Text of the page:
The advent of cryptocurrency welcomed chaos in the world of finance. Thanks to the lack of regulations and decentralized nature of cryptocurrencies, the industry was filled with ambiguity which resulted in various financial crimes across the globe. However, the free rein of cryptocurrency is now coming to an end. The credit goes to Organisation for Economic Cooperation and Development (OECD).

With the Organisation for Economic Cooperation and Development (OECD) finalizing the cross-border reporting framework for crypto assets, sources in the know say that various countries are now considering finalizing the dimensions of its regulations including India. India’s G20 chairmanship beginning in December 2022 has boosted the country’s cryptocurrency industry. India’s Finance Minister Nirmala Sitharaman, as well as the Reserve Bank of India (RBI), have already emphasized the significance of a worldwide framework for crypto regulation. The crypto sector believes that India’s G20 chairmanship will give a chance to further that cause. In response to a request from the G20 finance leaders, the OECD created a framework this week for the automated exchange of information between nations on crypto assets.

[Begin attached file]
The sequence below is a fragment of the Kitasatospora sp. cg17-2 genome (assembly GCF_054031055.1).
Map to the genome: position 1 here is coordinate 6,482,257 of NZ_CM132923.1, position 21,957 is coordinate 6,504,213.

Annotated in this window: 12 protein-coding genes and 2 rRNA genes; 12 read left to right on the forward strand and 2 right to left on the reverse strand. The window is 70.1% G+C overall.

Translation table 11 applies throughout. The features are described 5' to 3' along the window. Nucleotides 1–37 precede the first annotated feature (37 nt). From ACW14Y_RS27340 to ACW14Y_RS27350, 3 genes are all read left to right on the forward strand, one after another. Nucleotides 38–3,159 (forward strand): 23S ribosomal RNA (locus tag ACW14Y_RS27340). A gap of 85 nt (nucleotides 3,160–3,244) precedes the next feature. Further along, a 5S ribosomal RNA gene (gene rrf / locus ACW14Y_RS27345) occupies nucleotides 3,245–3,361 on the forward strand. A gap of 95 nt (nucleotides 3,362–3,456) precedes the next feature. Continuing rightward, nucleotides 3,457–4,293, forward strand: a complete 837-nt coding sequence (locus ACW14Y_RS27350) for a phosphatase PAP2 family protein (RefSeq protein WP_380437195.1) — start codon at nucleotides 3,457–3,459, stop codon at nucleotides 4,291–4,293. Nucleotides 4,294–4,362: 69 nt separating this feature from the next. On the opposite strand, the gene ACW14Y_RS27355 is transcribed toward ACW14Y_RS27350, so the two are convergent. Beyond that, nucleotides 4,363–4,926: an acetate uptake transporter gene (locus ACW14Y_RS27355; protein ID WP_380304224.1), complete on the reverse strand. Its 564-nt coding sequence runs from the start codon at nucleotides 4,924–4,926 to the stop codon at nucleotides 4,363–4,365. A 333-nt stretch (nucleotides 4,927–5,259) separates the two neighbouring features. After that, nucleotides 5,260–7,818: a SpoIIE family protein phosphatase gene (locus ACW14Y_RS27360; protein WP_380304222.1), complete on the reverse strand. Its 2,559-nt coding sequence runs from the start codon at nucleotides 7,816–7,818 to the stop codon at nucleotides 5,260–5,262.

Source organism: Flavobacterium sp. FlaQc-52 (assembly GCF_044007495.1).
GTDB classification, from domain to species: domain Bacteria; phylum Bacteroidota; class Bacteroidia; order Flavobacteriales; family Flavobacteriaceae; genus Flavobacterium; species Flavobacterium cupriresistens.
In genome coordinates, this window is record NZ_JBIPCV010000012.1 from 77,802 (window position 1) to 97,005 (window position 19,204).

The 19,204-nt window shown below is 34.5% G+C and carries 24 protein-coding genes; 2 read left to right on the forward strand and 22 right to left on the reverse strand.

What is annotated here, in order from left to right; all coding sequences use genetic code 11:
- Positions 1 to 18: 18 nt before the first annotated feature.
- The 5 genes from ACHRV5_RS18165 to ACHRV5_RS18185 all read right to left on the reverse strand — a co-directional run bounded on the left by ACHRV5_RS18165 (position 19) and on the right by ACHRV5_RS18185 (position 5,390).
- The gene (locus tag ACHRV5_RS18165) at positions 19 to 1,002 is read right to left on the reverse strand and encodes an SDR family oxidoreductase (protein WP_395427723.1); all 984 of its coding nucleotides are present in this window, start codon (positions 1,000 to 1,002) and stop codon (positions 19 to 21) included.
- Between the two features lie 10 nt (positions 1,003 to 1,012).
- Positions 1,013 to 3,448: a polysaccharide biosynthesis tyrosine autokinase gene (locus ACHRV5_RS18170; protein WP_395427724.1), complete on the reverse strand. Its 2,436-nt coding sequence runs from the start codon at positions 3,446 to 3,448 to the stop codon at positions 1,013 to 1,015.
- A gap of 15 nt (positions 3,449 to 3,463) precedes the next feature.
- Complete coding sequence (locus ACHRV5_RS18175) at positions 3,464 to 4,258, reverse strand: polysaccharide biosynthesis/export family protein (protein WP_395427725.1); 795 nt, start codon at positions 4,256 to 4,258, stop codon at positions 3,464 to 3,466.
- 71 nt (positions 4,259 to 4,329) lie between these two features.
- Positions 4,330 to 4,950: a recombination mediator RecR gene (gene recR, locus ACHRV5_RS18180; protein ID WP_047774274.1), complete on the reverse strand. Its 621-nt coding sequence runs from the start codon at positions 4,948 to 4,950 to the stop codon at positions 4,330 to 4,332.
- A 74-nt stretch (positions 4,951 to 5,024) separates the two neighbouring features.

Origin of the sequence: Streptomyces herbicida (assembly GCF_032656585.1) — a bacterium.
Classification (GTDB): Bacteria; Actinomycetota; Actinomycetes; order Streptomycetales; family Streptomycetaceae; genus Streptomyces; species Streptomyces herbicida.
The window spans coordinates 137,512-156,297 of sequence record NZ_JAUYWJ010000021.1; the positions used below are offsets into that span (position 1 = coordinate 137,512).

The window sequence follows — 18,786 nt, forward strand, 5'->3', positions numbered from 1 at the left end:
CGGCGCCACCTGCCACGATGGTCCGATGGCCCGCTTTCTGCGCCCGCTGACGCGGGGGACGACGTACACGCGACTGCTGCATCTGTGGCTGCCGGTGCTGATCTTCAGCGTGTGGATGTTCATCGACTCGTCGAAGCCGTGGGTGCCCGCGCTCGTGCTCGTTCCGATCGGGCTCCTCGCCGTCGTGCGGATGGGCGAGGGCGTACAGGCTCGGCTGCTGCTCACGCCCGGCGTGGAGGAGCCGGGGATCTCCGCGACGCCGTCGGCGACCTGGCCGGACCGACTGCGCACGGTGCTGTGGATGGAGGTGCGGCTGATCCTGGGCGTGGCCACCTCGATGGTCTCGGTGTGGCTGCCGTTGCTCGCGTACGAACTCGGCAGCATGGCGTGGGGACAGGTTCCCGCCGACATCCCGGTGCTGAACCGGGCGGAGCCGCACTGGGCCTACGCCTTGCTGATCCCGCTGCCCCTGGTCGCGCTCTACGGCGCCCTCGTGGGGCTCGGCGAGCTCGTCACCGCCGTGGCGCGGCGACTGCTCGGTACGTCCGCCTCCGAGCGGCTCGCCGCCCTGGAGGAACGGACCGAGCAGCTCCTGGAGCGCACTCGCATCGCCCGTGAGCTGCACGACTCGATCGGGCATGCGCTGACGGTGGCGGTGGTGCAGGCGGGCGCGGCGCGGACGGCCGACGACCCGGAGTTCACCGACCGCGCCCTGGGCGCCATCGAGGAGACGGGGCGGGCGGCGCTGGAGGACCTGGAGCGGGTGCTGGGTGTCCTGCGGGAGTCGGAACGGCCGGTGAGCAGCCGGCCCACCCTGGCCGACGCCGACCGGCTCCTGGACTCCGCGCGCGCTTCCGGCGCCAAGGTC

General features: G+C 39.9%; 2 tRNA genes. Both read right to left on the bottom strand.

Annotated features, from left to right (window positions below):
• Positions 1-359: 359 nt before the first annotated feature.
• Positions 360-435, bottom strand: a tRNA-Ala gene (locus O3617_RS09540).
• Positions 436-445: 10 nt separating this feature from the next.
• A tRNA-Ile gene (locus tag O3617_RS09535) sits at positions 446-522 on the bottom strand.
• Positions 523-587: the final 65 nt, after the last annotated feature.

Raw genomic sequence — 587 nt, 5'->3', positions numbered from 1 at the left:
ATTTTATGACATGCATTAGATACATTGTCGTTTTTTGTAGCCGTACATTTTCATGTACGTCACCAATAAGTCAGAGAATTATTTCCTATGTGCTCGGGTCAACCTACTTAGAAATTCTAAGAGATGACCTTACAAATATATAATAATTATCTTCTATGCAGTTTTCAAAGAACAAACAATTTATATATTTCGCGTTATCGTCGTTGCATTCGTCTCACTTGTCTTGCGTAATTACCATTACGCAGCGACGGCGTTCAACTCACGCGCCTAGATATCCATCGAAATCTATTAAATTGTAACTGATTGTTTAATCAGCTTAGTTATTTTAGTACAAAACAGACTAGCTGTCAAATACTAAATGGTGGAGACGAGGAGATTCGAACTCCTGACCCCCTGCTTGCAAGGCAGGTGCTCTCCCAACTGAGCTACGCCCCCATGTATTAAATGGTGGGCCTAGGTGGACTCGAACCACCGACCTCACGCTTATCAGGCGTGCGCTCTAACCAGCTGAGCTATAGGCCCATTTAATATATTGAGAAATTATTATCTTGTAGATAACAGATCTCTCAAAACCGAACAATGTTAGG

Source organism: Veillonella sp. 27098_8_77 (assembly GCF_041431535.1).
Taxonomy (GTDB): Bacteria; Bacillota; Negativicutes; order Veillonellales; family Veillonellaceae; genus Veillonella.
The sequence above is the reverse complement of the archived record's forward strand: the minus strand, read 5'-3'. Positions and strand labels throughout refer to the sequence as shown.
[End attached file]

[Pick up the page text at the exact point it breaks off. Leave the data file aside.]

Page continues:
The new transparency project was established in collaboration with G20 countries, and it comes amid increased adoption of the usage of crypto assets for a wide range of investment and financial purposes, despite recent market instability dampening crypto investing significantly over the last year. Unlike traditional financial goods, crypto-assets may be transferred and stored without the interference of traditional financial intermediaries such as banks, and without any central administrator having complete knowledge on either transactions or crypto-asset holdings, according to the OECD. The cryptocurrency market has also fueled the growth of new intermediaries and service providers, such as crypto-asset exchanges and wallet providers, many of which are still unregulated.

The report also defined crypto assets. Crypto assets “includes assets that can be held and transferred in a decentralised manner, without the intervention of traditional financial intermediaries, including Stablecoins, derivatives issued in the form of crypto assets, and certain non-fungible tokens (NFTs)”.

In conclusion, the OECD Regulations mean the arrival of a more strong and comprehensive regulation related to the crypto sector in India. 

4 Thoughts on “THE END OF CRYPTO FREE REIN – WHAT OECD REGULATION MEANS?

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